Thirty-six bodies were found inside a casino in the Philippine capital on Friday after a masked man burst in with an automatic rifle and set fire to the building, triggering fears of a terrorist attack, police said.
Dozens of other people were injured in a stampede as people rushed to leave Resorts World Manila, which is across a road from the Philippines' main international airport, after the man fired what police chief Ronald dela Rosa said was an M4 assault rifle and set alight parts of a gaming room about midnight.
The body of the gunman was found in a hotel room inside the complex about five hours later, Dela Rosa said.
He said the gunman only fired at a television screen and did not take aim at any people, but police later reported finding 36 bodies in the casino who apparently died from smoke inhalation.
Thirty-six deaths, this is due to suffocation, Manila police chief Oscar Albayalde said.
The gunman initially disappeared into the chaos of smoke and running people, leading to a manhunt throughout the complex that ended just after dawn when he was found dead in a hotel room, according to Dela Rosa.
He lay down on the bed, covered himself with a thick blanket, apparently poured petrol on the blanket and burned himself, Dela Rosa said.
Before the gunmen had been killed and police had confirmed any motive, the Islamic State group claimed responsibility and US President Donald Trump also branded it a "terrorist attack" .
But Dela Rosa insisted it was most likely a robbery gone wrong, saying the man did not shoot at anyone and appeared to be intent just on stealing gambling chips.
For now, we can say that this is not an act of terror. There is no element of violence, threat or intimidation that leads to terrorism, Dela Rosa said.
Dela Rosa said the man, who appeared to be acting alone, walked into one of the gambling rooms and fired the rifle at a large television screen, then poured gasoline onto a gambling table and set it alight.
He said the man then fired again at a stock room containing gambling chips and filled a backpack with chips worth 113 million pesos ($2.3 million).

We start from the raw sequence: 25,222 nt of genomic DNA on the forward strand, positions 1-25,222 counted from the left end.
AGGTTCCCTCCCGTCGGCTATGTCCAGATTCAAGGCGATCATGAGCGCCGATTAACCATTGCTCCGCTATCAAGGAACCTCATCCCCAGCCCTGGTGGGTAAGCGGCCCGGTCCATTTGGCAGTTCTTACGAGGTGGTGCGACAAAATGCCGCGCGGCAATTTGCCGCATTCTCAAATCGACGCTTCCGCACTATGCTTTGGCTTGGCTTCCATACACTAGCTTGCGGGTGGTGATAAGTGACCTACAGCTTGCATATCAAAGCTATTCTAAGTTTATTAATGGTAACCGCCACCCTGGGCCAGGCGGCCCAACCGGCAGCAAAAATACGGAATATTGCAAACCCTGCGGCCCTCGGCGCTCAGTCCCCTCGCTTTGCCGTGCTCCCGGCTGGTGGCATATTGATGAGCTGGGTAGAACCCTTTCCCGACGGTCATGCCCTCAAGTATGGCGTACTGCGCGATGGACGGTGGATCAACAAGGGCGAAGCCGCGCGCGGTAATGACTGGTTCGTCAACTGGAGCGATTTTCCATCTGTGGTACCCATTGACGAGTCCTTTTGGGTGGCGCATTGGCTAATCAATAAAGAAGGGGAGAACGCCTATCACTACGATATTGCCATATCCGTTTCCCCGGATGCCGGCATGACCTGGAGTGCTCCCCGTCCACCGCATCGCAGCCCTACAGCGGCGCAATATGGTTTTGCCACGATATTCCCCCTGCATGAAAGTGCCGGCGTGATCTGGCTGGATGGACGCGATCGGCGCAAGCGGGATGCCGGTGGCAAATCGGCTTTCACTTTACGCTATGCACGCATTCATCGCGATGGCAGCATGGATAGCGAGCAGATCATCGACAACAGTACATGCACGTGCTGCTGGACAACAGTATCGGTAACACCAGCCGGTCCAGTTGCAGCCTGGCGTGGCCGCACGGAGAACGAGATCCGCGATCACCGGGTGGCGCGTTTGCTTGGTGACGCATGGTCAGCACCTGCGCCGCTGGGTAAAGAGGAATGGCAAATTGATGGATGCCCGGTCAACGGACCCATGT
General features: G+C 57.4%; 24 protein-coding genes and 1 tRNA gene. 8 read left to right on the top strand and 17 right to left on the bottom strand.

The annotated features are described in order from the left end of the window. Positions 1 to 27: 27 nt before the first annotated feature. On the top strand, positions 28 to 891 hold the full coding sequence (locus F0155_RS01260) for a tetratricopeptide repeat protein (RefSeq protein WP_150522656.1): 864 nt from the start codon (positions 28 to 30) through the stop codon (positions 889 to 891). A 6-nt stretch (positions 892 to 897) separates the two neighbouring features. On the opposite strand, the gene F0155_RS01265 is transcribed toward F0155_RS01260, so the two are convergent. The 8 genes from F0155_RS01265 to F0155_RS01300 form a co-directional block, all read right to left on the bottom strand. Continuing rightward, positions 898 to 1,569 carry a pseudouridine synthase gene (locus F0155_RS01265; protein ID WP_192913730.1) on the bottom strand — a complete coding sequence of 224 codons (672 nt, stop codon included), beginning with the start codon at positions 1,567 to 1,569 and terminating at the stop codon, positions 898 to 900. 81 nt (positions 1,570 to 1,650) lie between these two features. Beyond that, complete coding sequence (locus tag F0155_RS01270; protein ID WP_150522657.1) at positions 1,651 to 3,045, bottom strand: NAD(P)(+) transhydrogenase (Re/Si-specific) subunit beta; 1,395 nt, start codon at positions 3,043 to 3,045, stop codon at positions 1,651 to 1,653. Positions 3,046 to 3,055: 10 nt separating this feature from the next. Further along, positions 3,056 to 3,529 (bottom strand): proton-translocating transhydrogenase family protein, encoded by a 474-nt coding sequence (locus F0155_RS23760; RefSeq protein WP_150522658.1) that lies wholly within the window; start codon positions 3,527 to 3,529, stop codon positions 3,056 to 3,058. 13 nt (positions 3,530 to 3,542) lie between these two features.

The man left the room and went upstairs to the hotel section, but left the backpack, according to Dela Rosa.
Albayalde also insisted it was not a terrorist attack.
It is a simple robbery and most likely it was done by a demented person, Albayalde said outside the casino.
Dela Rosa said 18 of 54 injured people were in hospital. He said the others sustained only minor injuries.
People inside the casino recounted feelings of terror when the shooting occurred.
I was about to return to the second floor from my break when I saw people running. Some hotel guests said someone yelled 'ISIS'," Maricel Navaro, an employee of Resorts World, said.
ISIS is another acronym for the Islamic State group.
When we smelled smoke, we decided to go for the exit in the carpark. That's where we got out. Before we exited, we heard two gunshots and there was thick smoke on the ground floor, Navaro said.
Outside the complex, relatives of people caught inside waited on Friday morning to hear news of their loved ones.
Our daughter called us past midnight saying she was in the VIP section of the casino and there was smoke and they were suffocating, Gil Yongco, 42, said.
We are very worried about her. We haven't heard from her.
Philippine President Rodrigo Duterte imposed martial law last week across the southern region of Mindanao to crush what he said was a rising threat of IS there.
He made the move shortly after militants went on a rampage through the southern city of Marawi, which is about 800 kilometres (500 miles) south of Manila.
Security forces are still battling the militants in Marawi, and the clashes there have left at least 171 people dead.
Duterte said last week he may need to declare martial law across the rest of the country if the terrorism threat spread.